Working Paper No. 259

The Effects of R&D Externalities in a Spatial Model

This paper deals with the physical location of firms although other interpretations are also possible. It is a well-known fact that firms in certain industries tend to cluster. However, since you would expect competition to be more intense when goods are less diversified in a locational sense there must be some explanation to these observations which is not usually dealt with in standard economic theory. One striking example is of course the American west coast high-tech industry clustering in Silicon Valley, but others are not difficult to find. There is a broad range of possible explanations to these phenomena. The focus of this paper is to explore the possibilities to explain c1ustering in terms of external effects in the R&D process. This is done through the introduction of R&D investments into a version of the Hotelling spatial duopoly model. We consider only cost reducing innovations (i.e. process innovations). The investment decisions and the locational decisions are taken simultaneously. Then firms compete in prices, conditional on their choices in the first period. Marginal costs are reduced both through own investments and by spillovers from the competitor and these spillovers are decreasing in the distance between firms. The most surprising finding is that clustering will occur only if it is totally costless in terms of competition in the product market, that is, only when both firms act as unconstrained monopolists. Extending the model into an infinitely repeated game opens up the possibility to sustain locational equilibria characterized by clustering if the discount factor is large enough. This is so since the optimal collusive locational pattern implies at least some amount of c1ustering.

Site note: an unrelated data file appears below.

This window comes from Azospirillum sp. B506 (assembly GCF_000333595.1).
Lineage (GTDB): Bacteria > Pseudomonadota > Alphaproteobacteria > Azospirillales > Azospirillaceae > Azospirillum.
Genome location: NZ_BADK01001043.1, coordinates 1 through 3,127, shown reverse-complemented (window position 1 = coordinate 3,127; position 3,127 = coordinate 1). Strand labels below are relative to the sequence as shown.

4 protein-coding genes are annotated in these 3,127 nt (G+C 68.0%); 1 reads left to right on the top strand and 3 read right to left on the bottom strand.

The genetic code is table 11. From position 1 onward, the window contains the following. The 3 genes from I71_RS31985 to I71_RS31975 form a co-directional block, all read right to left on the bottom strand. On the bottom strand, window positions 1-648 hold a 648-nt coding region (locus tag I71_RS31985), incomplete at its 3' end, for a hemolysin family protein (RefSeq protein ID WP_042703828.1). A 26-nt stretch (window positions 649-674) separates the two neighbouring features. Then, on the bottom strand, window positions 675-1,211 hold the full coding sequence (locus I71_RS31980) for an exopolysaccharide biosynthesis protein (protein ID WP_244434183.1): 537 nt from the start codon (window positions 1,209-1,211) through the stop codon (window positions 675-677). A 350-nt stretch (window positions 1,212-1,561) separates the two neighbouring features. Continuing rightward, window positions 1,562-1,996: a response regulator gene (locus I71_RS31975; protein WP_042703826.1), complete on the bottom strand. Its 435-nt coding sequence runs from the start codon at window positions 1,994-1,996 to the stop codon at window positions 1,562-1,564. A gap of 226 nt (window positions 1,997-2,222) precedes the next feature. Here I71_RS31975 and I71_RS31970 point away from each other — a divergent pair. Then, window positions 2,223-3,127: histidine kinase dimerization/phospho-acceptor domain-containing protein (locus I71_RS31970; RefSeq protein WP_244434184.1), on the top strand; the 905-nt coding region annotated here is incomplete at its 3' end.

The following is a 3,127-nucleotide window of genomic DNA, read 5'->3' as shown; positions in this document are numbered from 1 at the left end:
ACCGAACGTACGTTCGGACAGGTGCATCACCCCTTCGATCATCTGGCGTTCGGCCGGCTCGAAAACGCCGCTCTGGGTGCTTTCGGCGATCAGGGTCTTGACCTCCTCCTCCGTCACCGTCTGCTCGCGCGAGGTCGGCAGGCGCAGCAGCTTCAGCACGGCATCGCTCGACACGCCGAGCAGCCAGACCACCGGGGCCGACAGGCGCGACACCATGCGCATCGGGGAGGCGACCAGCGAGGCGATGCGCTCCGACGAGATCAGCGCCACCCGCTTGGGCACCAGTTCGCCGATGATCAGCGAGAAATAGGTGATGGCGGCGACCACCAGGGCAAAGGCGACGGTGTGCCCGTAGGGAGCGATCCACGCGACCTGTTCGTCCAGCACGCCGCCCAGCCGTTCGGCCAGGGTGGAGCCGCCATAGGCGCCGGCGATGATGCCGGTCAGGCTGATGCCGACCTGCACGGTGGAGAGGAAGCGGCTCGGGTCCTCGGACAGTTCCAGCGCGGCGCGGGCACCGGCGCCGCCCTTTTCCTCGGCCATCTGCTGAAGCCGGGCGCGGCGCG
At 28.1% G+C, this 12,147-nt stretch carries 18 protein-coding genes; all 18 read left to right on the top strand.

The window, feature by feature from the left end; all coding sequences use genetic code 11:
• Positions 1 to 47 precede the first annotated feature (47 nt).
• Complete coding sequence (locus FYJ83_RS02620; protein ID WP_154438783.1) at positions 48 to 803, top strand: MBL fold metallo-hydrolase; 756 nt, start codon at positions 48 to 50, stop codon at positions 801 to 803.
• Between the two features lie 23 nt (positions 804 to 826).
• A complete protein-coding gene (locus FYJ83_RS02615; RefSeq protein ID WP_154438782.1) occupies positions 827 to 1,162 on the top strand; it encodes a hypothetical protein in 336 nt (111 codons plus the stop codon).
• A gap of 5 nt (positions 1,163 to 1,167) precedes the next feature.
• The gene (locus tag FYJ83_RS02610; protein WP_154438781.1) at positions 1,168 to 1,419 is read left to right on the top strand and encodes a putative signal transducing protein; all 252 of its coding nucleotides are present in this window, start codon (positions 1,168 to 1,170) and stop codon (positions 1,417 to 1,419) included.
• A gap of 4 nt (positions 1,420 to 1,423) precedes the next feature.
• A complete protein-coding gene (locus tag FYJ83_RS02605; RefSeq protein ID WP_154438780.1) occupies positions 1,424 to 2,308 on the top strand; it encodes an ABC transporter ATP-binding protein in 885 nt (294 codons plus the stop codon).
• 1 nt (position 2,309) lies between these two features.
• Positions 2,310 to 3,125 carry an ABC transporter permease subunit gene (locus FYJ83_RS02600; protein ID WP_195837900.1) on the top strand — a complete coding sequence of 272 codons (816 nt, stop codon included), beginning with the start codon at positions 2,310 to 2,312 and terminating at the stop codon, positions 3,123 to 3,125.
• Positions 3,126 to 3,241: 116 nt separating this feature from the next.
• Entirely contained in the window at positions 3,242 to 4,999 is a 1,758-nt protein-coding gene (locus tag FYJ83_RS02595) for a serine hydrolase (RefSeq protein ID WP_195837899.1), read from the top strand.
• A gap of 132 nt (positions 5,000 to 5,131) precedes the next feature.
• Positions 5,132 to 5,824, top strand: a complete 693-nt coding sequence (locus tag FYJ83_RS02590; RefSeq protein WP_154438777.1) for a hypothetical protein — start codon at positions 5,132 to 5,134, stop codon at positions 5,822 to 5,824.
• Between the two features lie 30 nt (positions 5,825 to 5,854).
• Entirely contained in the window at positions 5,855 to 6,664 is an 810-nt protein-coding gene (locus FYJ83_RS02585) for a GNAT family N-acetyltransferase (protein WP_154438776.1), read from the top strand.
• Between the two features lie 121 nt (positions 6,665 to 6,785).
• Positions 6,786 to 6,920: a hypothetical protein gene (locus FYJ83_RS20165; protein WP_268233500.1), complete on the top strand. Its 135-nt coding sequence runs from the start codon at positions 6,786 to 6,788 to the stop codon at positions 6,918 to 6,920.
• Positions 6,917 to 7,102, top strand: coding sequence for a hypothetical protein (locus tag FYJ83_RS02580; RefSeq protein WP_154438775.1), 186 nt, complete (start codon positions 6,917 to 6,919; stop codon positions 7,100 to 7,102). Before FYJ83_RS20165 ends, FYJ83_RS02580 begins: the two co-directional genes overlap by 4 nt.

Sick of Inequality?

An Introduction to the Relationship between Inequality and Health

Sick of Inequality.jpg

In this book Andreas Bergh, Therese Nilsson, IFN and Lund University, and Daniel Waldenström, IFN and Paris School of Economics, France, review the latest research on the relationship between inequality and health. What does inequality mean for our health? Does increasing income inequality affect outcomes such as obesity, life expectancy and subjective well-being?


Seminars organized by IFN


To present ongoing research informal brown-bag seminars are held on Mondays at 11:30 am. This is an opportunity for IFN researchers to test ideas and results.

Academically oriented seminars are most of the time held on Wednesdays at 10 am. At these events researchers from IFN and other institutions present their research.

In addition, IFN organizes seminars open to the public. Topics for these are derived from the IFN research.

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